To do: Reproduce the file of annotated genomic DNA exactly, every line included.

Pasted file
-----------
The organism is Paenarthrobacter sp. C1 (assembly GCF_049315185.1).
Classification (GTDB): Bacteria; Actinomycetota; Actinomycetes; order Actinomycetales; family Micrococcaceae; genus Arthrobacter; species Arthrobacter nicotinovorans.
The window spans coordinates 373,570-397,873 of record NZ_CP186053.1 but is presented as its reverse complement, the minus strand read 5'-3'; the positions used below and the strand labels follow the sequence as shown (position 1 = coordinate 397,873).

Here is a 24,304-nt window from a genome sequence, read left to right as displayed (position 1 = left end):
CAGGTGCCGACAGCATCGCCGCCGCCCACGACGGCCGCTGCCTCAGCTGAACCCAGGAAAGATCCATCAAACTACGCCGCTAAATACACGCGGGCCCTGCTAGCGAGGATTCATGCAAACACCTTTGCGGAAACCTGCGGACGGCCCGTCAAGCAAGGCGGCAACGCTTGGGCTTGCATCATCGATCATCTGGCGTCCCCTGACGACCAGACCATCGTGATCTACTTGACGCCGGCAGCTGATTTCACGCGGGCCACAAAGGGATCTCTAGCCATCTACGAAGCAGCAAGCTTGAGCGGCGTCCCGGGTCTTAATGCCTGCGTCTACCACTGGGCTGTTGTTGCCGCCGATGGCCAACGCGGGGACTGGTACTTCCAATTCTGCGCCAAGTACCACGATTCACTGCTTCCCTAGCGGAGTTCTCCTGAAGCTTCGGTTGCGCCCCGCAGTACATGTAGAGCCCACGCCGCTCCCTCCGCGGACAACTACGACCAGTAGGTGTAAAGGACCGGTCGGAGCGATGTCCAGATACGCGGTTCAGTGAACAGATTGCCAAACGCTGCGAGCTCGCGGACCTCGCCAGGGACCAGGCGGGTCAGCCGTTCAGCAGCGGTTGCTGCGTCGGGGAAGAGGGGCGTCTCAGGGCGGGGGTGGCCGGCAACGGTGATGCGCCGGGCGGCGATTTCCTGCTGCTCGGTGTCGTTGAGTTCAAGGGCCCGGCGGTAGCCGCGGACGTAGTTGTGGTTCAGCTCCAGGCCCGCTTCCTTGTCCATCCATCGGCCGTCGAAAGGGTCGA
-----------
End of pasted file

The organism is Paenarthrobacter sp. C1 (assembly GCF_049315185.1).
Classification (GTDB): Bacteria; Actinomycetota; Actinomycetes; order Actinomycetales; family Micrococcaceae; genus Arthrobacter; species Arthrobacter nicotinovorans.
The window spans coordinates 373,570-397,873 of record NZ_CP186053.1 but is presented as its reverse complement, the minus strand read 5'-3'; the positions used below and the strand labels follow the sequence as shown (position 1 = coordinate 397,873).

Here is a 24,304-nt window from a genome sequence, read left to right as displayed (position 1 = left end):
CAGGTGCCGACAGCATCGCCGCCGCCCACGACGGCCGCTGCCTCAGCTGAACCCAGGAAAGATCCATCAAACTACGCCGCTAAATACACGCGGGCCCTGCTAGCGAGGATTCATGCAAACACCTTTGCGGAAACCTGCGGACGGCCCGTCAAGCAAGGCGGCAACGCTTGGGCTTGCATCATCGATCATCTGGCGTCCCCTGACGACCAGACCATCGTGATCTACTTGACGCCGGCAGCTGATTTCACGCGGGCCACAAAGGGATCTCTAGCCATCTACGAAGCAGCAAGCTTGAGCGGCGTCCCGGGTCTTAATGCCTGCGTCTACCACTGGGCTGTTGTTGCCGCCGATGGCCAACGCGGGGACTGGTACTTCCAATTCTGCGCCAAGTACCACGATTCACTGCTTCCCTAGCGGAGTTCTCCTGAAGCTTCGGTTGCGCCCCGCAGTACATGTAGAGCCCACGCCGCTCCCTCCGCGGACAACTACGACCAGTAGGTGTAAAGGACCGGTCGGAGCGATGTCCAGATACGCGGTTCAGTGAACAGATTGCCAAACGCTGCGAGCTCGCGGACCTCGCCAGGGACCAGGCGGGTCAGCCGTTCAGCAGCGGTTGCTGCGTCGGGGAAGAGGGGCGTCTCAGGGCGGGGGTGGCCGGCAACGGTGATGCGCCGGGCGGCGATTTCCTGCTGCTCGGTGTCGTTGAGTTCAAGGGCCCGGCGGTAGCCGCGGACGTAGTTGTGGTTCAGCTCCAGGCCCGCTTCCTTGTCCATCCATCGGCCGTCGAAAGGGTCGA